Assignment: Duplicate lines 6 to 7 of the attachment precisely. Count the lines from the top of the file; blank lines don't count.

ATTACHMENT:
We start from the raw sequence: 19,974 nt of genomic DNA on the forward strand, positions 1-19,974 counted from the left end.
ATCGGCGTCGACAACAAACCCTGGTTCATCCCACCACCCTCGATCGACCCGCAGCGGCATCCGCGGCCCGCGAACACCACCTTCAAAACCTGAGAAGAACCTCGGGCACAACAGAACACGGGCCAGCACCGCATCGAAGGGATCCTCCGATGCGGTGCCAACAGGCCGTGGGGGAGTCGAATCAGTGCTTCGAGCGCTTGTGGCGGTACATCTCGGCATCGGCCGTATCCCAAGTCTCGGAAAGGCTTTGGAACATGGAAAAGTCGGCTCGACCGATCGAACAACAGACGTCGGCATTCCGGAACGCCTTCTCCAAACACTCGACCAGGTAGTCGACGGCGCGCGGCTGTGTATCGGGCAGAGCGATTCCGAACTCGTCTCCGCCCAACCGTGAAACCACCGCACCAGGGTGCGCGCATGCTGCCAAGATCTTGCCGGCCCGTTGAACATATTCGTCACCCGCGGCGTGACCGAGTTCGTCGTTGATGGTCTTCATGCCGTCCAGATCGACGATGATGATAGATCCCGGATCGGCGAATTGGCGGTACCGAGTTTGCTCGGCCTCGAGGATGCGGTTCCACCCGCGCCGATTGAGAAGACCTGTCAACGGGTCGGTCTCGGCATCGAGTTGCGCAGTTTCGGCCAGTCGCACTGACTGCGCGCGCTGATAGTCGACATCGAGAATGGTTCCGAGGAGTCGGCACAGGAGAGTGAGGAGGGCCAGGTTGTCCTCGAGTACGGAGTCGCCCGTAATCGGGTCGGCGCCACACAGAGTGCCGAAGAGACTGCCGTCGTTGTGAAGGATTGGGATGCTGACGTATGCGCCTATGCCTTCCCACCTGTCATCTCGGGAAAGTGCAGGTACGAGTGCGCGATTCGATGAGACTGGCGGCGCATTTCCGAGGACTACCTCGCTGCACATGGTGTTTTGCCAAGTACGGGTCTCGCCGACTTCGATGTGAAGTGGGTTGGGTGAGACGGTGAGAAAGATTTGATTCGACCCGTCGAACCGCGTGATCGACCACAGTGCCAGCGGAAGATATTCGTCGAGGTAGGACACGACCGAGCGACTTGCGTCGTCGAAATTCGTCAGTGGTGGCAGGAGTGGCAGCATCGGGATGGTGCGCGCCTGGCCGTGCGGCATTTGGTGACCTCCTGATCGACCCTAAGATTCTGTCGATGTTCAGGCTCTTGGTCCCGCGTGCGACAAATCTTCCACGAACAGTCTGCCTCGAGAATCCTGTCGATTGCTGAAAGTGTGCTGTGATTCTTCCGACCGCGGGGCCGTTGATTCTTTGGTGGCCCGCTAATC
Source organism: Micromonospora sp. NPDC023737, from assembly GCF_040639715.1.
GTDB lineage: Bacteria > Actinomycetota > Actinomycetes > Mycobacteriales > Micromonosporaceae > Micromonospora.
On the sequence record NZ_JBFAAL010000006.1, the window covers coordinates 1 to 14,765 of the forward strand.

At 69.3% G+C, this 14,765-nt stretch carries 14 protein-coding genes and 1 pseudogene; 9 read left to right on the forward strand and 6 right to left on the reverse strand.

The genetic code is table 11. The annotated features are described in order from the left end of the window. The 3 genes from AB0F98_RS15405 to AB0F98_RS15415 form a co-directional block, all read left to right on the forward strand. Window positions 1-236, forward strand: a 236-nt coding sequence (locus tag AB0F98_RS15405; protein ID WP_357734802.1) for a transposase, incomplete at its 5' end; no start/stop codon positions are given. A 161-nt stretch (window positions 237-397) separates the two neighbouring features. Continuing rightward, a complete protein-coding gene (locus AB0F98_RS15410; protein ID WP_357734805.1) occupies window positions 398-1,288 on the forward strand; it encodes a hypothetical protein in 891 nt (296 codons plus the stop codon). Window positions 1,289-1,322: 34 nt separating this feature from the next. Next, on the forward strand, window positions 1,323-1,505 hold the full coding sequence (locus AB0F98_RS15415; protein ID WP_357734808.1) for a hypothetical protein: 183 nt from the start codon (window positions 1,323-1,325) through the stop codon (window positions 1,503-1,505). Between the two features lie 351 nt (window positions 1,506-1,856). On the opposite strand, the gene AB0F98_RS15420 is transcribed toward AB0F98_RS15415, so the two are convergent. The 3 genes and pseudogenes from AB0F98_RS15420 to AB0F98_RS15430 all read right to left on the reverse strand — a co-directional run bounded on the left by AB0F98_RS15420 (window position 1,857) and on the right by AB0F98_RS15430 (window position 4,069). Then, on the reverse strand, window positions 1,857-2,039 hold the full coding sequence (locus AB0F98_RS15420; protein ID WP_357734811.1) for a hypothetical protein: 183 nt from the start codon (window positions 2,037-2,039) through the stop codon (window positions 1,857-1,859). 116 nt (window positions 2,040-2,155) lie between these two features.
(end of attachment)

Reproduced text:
At 69.3% G+C, this 14,765-nt stretch carries 14 protein-coding genes and 1 pseudogene; 9 read left to right on the forward strand and 6 right to left on the reverse strand.

The genetic code is table 11. The annotated features are described in order from the left end of the window. The 3 genes from AB0F98_RS15405 to AB0F98_RS15415 form a co-directional block, all read left to right on the forward strand. Window positions 1-236, forward strand: a 236-nt coding sequence (locus tag AB0F98_RS15405; protein ID WP_357734802.1) for a transposase, incomplete at its 5' end; no start/stop codon positions are given. A 161-nt stretch (window positions 237-397) separates the two neighbouring features. Continuing rightward, a complete protein-coding gene (locus AB0F98_RS15410; protein ID WP_357734805.1) occupies window positions 398-1,288 on the forward strand; it encodes a hypothetical protein in 891 nt (296 codons plus the stop codon). Window positions 1,289-1,322: 34 nt separating this feature from the next. Next, on the forward strand, window positions 1,323-1,505 hold the full coding sequence (locus AB0F98_RS15415; protein ID WP_357734808.1) for a hypothetical protein: 183 nt from the start codon (window positions 1,323-1,325) through the stop codon (window positions 1,503-1,505). Between the two features lie 351 nt (window positions 1,506-1,856). On the opposite strand, the gene AB0F98_RS15420 is transcribed toward AB0F98_RS15415, so the two are convergent. The 3 genes and pseudogenes from AB0F98_RS15420 to AB0F98_RS15430 all read right to left on the reverse strand — a co-directional run bounded on the left by AB0F98_RS15420 (window position 1,857) and on the right by AB0F98_RS15430 (window position 4,069). Then, on the reverse strand, window positions 1,857-2,039 hold the full coding sequence (locus AB0F98_RS15420; protein ID WP_357734811.1) for a hypothetical protein: 183 nt from the start codon (window positions 2,037-2,039) through the stop codon (window positions 1,857-1,859). 116 nt (window positions 2,040-2,155) lie between these two features.